'Napoleon Solo changed my life': John Walsh recalls the thrill of The Man from U.N.C.L.E.
From the moment two men entered a secret office in a dry-cleaners, millions were hooked on the TV show. Now shooting has begun on a remake...
John Walsh Wednesday 14 August 2013
For which roles in which forthcoming Hollywood spy film were the following actors considered: George Clooney, Ryan Gosling, Joseph Gordon-Levitt, Alexander Skarsgård, Tom Cruise, Ewan McGregor, Robert Pattinson, Christian Bale, Matt Damon, Michael Fassbender, Bradley Cooper, Leonardo DiCaprio, Russell Crowe, Chris Pine, Ryan Reynolds and Jon Hamm? That line-up features a hefty proportion of the coolest studio dudes in the movie universe – apart, that is, from Henry Cavill and Armie Hammer. And they are the ones who were finally picked to play the leads in The Man from U.N.C.L.E.
Major shooting starts this month, but it's been a long gestation. Steven Soderberg was originally slated in 2011 to direct it. George Clooney was signed to play Napoleon Solo, but he pulled out due to a chronic back injury. Warner Bros set the budget at $60m – chicken-feed for a full-blown spy movie on Sixties-pastiche sets. In November 2011, Soderberg pulled out and Guy Ritchie was approached to take over, but Warners abruptly cancelled the project.
It took 16 months to get it back on track, with Ritchie in the driving seat, and Tom Cruise slated for Solo. In April, Armie Hammer agreed to play the agent Illya Kuryakin. In May, they found their leading lady, Alicia Vikander (she played Kitty to Keira Knightley's Anna Karenina) but lost Cruise, who pulled out in favour of Mission Impossible 5. You could hear the groans from studio bosses. Between 23 May and 4 June, negotiations flew. After 12 days, they had a solution: Henry Cavill, fresh from Man of Steel, would play Napoleon.
The film is now going into production. But for millions of middle-aged men and women, the title alone will give them a pang of nostalgia. Because, for a generation of British baby-boomers approaching puberty in the mid-late 1960s, The Man from U.N.C.L.E. was their favourite show, a teenage obsession.
It played on British TV screens in summer, 1965. Viewers watched as two men, one dark and serious-looking, one flaxen-floppy-haired and cute, entered a Manhattan dry-cleaner's. Inside, they found a cubicle together. The guy behind the counter adjusted a steam press. The cubicle moved – and the men emerged into a high-tech office, all whirring machinery, gloss and efficiency. A stenographer selected triangular badges for the men – No 2 for the flaxen-haired guy, No 11 for his sidekick. There they were – a new world of spying and secret-agent drama: an organisation called U.N.C.L.E.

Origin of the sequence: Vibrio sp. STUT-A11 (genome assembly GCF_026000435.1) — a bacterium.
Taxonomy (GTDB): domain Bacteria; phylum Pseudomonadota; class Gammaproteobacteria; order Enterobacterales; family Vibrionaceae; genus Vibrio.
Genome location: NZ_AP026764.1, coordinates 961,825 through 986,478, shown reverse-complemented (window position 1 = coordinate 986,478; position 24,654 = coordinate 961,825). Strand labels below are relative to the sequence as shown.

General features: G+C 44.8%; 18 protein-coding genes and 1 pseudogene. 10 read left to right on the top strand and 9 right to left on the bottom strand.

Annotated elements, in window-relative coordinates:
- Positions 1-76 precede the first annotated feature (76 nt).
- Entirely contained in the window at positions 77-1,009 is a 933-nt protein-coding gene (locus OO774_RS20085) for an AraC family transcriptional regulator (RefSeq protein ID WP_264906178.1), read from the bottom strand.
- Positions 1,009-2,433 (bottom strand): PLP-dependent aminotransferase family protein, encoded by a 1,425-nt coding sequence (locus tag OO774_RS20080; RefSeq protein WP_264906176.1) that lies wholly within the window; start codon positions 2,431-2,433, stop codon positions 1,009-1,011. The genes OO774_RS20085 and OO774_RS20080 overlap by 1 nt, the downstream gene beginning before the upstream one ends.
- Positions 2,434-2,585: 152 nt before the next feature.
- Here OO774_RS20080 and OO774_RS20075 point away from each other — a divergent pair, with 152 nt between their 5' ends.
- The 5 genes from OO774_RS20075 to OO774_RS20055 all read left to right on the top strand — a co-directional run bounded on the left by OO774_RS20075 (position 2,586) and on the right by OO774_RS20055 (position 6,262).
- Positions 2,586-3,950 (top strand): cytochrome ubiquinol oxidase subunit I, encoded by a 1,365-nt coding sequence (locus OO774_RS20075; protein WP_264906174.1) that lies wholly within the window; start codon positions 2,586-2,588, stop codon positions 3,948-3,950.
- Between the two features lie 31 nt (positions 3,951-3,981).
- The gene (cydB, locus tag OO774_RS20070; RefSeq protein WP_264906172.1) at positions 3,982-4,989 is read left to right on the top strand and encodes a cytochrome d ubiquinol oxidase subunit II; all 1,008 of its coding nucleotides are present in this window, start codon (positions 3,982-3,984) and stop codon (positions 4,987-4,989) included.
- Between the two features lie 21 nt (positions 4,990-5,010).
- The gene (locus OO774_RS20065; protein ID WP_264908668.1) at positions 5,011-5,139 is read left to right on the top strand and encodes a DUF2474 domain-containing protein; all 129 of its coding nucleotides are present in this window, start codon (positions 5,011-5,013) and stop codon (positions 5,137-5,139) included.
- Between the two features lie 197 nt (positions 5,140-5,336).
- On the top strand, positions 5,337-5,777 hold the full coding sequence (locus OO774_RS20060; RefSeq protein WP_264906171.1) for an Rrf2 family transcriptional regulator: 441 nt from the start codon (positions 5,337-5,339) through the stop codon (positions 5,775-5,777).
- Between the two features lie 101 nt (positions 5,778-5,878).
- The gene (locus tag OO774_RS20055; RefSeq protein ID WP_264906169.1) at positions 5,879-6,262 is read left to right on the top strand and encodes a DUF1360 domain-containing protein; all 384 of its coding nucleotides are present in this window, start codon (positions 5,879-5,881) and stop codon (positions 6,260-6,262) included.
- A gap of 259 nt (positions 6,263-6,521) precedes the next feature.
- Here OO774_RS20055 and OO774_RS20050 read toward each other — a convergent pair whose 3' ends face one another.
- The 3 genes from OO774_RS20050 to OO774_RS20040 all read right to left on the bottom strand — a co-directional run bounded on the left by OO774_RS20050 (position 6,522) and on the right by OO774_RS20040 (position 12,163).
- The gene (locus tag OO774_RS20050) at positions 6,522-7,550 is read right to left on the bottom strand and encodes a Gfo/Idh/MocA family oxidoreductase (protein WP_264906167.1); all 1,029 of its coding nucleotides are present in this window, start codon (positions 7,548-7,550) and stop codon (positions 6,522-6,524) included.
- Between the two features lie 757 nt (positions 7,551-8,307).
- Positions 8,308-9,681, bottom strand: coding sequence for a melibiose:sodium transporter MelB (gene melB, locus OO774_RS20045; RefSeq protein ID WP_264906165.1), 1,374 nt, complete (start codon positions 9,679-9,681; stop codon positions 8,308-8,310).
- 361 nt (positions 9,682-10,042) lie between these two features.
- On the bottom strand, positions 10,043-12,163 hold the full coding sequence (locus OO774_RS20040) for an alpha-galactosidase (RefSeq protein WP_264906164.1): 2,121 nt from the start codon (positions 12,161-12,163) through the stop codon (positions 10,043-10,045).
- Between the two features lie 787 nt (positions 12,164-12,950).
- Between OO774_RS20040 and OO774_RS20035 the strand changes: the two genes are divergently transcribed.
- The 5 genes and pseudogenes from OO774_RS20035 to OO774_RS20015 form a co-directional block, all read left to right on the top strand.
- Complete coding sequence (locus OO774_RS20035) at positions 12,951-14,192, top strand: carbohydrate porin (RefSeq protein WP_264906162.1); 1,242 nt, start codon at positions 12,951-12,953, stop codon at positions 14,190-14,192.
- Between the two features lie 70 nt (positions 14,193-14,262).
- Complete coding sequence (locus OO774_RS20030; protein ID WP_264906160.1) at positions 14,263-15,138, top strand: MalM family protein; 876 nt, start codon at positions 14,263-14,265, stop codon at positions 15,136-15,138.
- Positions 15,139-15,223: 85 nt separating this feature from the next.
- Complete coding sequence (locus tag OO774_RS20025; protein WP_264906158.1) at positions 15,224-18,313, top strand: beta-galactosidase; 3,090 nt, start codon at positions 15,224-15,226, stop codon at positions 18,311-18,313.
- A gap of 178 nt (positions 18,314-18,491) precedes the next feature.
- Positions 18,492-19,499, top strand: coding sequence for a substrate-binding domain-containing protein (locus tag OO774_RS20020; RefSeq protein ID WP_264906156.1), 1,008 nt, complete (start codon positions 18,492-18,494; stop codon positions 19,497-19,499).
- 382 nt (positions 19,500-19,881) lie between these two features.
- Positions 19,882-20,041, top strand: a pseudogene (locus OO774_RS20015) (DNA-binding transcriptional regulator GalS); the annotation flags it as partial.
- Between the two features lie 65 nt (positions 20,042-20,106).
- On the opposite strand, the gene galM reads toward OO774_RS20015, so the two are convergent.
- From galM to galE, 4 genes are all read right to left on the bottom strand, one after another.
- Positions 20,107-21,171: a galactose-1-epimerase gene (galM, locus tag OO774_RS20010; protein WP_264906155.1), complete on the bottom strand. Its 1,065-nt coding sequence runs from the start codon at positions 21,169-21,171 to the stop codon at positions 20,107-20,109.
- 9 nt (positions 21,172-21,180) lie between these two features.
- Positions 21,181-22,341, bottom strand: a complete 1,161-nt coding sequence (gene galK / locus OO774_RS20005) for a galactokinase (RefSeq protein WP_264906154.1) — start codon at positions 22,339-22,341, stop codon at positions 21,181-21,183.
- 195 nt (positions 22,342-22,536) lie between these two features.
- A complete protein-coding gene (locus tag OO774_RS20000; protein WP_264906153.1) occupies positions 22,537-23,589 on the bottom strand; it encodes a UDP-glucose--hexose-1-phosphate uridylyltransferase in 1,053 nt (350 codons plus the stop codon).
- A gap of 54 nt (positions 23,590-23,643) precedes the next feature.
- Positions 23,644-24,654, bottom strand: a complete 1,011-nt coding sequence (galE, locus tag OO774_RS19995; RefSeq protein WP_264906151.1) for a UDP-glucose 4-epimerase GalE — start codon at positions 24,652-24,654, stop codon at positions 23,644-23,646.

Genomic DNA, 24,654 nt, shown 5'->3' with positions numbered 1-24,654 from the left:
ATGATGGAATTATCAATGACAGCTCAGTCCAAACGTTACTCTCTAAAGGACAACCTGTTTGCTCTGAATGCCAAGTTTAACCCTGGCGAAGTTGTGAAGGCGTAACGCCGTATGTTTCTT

U.N.C.L.E., we learned, was an acronym for United Network Command for Law and Enforcement. Spy organisations with acronymic brand names were popular in the wake of the James Bond films Dr No (1962) and From Russia With Love (1963) both of which made reference to the global badass collective that was SPECTRE, whose initials, we learned, stood for Special Executive for Counterintelligence, Terrorism, Revenge and Extortion.
Where SPECTRE sounded ominous and scary, U.N.C.L.E. was homely and reassuring – a kind of extension of the UN with a suggestion of kindliness and good advice. Their main enemy didn't sound too petrifying: THRUSH, later glossed as meaning the Technological Hierarchy for the Removal of Undesirables and the Subjugation of Humanity.
We didn't, at the time, know about the involvement, in this secret-agent spoof, of the man behind James Bond: Ian Fleming, who was then the hottest property in screen-based drama. In 1964, he was publishing his 11th Bond novel, You Only Live Twice; From Russia With Love was playing to packed cinemas. So when Norman Felton, the co-creator of U.N.C.L.E., set about working on the outline of the new show, he asked Fleming to act as consultant. Among Fleming's suggestions was the name Napoleon Solo.
The show's original title was Ian Fleming's Solo. But halfway through filming Goldfinger in 1964, Fleming's producers banned Felton from using Fleming's name, or the name Solo, on the TV show. Why? Because there's a Mr Solo in Goldfinger, and they didn't want him confused with a TV figure. With a pleasing circularity, Solo is the title of the newest retro-James Bond thriller, written by William Boyd, to be published this autumn.